I love books—the look, feel, smell, and weight of them. When I hold an old book, I remember the story of an aged librarian who wandered his collections, stopping to stroke the books and muttering: “Don’t worry, my darlings. They’ll never turn you into microfiche.”
And I cherish old papers: letters, pages of diaries and ledgers, anything with the mark of a hand. Resonant with memory, these are the ephemeral stuffs of connection between generations. The beauty of typeface and patterned end-papers testifies to the elegiac aspects of typesetting and bookbinding in an electronic age. Handwriting, too, earns a threnody in digital times.
There is less difference between putting down paints and taking up collage than it might seem. The same design principles apply no matter the medium. Matters of space, color, tone and texture remain. To think of collage as painting and drawing by other means is close to the heart of it.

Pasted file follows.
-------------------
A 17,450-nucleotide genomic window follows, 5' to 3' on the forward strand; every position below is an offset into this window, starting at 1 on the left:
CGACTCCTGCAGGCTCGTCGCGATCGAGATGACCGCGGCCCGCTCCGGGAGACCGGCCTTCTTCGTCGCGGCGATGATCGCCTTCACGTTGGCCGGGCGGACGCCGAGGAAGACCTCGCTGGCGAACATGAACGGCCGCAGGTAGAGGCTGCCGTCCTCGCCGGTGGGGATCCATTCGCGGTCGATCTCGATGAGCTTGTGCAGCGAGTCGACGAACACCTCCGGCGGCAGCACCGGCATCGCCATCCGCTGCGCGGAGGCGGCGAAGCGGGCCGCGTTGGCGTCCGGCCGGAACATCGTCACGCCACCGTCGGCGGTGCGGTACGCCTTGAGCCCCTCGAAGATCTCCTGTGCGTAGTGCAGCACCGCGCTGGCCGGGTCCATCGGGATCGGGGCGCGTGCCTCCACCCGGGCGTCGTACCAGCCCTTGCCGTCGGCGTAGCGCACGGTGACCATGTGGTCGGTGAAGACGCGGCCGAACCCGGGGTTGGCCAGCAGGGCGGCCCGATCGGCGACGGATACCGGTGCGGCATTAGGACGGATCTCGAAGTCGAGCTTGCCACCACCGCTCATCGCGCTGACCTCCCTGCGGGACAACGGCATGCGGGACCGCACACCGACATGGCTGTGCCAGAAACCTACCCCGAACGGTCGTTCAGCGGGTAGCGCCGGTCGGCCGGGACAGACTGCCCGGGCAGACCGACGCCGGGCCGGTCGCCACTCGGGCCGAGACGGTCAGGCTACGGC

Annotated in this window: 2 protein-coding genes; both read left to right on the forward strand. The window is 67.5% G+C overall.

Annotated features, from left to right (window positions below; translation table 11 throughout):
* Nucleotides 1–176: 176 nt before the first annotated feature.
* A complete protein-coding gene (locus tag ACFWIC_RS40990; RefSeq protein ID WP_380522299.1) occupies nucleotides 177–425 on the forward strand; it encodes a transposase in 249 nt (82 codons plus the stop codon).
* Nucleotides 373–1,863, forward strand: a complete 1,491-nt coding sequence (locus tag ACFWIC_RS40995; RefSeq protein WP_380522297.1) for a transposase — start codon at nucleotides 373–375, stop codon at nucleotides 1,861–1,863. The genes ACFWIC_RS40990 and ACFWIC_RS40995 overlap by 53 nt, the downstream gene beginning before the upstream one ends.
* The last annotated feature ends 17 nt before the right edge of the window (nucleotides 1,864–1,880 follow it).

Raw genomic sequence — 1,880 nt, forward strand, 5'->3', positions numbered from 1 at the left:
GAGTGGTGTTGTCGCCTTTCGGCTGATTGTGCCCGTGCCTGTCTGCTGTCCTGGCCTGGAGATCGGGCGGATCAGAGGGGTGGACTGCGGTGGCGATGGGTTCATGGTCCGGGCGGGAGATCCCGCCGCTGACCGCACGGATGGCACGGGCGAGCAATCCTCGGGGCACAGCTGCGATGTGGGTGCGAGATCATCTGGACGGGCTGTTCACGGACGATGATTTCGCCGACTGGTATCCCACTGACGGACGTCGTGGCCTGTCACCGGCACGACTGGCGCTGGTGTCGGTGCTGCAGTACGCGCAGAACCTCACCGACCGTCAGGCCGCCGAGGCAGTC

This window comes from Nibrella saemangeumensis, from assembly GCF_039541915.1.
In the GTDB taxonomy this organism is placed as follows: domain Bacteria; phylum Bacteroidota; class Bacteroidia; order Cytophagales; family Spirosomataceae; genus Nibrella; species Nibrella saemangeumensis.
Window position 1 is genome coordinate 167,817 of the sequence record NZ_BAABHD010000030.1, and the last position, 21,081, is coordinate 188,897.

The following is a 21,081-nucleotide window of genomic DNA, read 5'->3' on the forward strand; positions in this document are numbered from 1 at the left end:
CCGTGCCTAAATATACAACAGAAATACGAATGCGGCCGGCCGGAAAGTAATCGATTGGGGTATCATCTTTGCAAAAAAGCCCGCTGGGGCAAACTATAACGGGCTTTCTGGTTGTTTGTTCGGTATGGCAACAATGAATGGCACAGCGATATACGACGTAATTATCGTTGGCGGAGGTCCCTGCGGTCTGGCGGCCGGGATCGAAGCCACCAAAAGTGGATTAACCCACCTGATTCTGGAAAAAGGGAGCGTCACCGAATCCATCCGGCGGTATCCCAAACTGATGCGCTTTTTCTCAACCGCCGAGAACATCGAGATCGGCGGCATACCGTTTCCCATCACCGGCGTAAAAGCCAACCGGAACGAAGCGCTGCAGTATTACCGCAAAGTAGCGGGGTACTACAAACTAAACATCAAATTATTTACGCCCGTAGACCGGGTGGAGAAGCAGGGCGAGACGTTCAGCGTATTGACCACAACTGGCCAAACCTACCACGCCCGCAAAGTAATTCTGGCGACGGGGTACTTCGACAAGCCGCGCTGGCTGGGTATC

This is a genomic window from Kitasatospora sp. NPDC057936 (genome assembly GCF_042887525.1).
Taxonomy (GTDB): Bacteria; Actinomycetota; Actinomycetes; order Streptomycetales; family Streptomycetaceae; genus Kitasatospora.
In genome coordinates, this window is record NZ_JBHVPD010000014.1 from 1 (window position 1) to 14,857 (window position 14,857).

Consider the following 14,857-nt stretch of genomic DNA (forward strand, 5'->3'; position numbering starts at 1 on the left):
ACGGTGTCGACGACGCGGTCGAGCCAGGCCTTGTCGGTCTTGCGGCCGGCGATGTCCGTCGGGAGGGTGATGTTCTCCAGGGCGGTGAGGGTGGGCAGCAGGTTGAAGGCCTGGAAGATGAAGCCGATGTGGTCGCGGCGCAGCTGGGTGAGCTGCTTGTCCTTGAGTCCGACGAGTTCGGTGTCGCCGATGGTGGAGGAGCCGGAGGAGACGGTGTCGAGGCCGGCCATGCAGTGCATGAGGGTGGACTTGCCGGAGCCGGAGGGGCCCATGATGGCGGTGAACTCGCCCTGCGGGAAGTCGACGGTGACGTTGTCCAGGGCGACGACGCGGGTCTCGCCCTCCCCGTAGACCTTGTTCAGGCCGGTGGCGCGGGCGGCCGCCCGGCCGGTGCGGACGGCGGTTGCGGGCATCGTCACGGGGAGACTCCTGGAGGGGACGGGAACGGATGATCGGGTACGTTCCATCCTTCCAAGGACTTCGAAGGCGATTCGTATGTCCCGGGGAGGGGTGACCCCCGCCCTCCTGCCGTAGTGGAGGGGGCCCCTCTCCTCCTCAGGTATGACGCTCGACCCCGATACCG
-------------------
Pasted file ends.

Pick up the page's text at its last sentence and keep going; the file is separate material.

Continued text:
These old materials, foraged from discards, bind me to early loves. In their quiet, homely way, they declare my adult debt to the act of reading. Where would I be—who would I be?—but for childhood love affairs with Black Beauty and Ginger, the March sisters, or Mara, Daughter of the Nile? With changelings and wild swans, a Snow Queen, an over-reaching fir tree? Books were salvific, the crucial thing that once stood between a latch-key kid and the street.
How we remember the past determines the way we inhabit the present. Forgetting is not an option.
Every book is an embodiment of mind—in its way, an incarnation. If these collages can serve as plausible metaphors for the fragility of the life of the mind and of cultural memory, then I am keeping faith—still—with reality.
It is not often than I mention my own studio life. Permit me, this once, to illustrate why I am shy about laying claim to the word writer. In truth, I am simply a painter with a lap top.
If you are in New York, or passing through, perhaps you will stop by George Billis Gallery, 525 W. 26th Street (212.645.2621). I would be delighted if you did. The collages hang today and will remain on view through April 23rd.